Bicep tear following peripheral intravenous catheter infiltration

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Reference:

Nagpal, A.S., Benfield, J.A. and Dy, R.T. (2015) Longitudinal tear of the biceps brachii from peripheral intravenous catheter infiltration. Muscles, Ligaments and Tendons Journal. 5(2), p.120-3.

Abstract:

BACKGROUND: although peripheral intravenous catheter (PIV) infiltration is a frequent hospital occurrence, muscle rupture is a previously unknown complication of line infiltration. We present the case of a 21-year-old male with a history of cystic fibrosis, bilateral lung transplant, and chronic corticosteroid use, with longitudinal tear of the biceps brachii muscle as a complication of PIV infiltration.

METHODS: case report describing a unique case of a longitudinal tear of the biceps brachii.

RESULTS: magnetic resonance imaging revealed longitudinal tear of the biceps brachii with sparing of the proximal and distal tendons. Nerve conduction studies and electromyography revealed bicipital denervation, most likely due to mechanical compression.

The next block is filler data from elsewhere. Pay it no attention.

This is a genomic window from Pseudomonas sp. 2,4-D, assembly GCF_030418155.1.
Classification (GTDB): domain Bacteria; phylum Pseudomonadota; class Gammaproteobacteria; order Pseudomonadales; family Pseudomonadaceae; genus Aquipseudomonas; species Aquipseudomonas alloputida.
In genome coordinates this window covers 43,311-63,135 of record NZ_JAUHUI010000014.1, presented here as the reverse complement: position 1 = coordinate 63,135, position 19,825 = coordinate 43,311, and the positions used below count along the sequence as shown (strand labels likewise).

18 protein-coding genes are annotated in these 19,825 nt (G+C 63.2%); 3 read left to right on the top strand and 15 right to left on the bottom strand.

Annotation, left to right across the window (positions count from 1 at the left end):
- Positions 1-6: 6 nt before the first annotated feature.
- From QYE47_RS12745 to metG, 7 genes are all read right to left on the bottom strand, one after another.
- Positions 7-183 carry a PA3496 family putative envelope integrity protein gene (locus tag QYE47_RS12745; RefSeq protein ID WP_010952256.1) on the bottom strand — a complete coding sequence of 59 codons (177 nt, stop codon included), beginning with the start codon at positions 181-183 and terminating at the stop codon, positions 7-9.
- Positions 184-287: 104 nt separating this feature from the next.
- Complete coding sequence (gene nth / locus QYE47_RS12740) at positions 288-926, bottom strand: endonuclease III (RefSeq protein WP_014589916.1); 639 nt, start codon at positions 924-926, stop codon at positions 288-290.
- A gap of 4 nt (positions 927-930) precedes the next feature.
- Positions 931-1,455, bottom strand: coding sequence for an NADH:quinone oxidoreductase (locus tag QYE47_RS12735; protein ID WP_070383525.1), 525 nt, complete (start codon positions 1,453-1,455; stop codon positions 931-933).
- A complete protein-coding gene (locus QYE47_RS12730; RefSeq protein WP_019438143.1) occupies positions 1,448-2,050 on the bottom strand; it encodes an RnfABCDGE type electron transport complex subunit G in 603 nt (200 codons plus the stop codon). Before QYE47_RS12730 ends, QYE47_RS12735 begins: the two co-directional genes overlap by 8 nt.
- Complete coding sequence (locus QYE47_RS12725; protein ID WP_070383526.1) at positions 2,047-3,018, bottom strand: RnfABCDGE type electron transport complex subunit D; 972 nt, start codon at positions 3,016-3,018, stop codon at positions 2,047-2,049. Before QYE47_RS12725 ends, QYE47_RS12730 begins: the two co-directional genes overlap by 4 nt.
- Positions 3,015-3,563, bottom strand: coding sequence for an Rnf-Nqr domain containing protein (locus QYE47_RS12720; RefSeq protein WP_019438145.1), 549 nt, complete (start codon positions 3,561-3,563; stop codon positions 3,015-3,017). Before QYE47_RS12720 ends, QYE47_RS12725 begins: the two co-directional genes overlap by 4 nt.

CONCLUSION: we hypothesize that the patient’s chronic corticosteroid use predisposed him to muscle injury, as did basilic vein thrombosis caused by PIV infiltration, and this combination of factors led to bicipital rupture. To our knowledge, this is also the first case report to document longitudinal tear of the biceps brachii with sparing of the distal and proximal tendinous insertions of the muscle.

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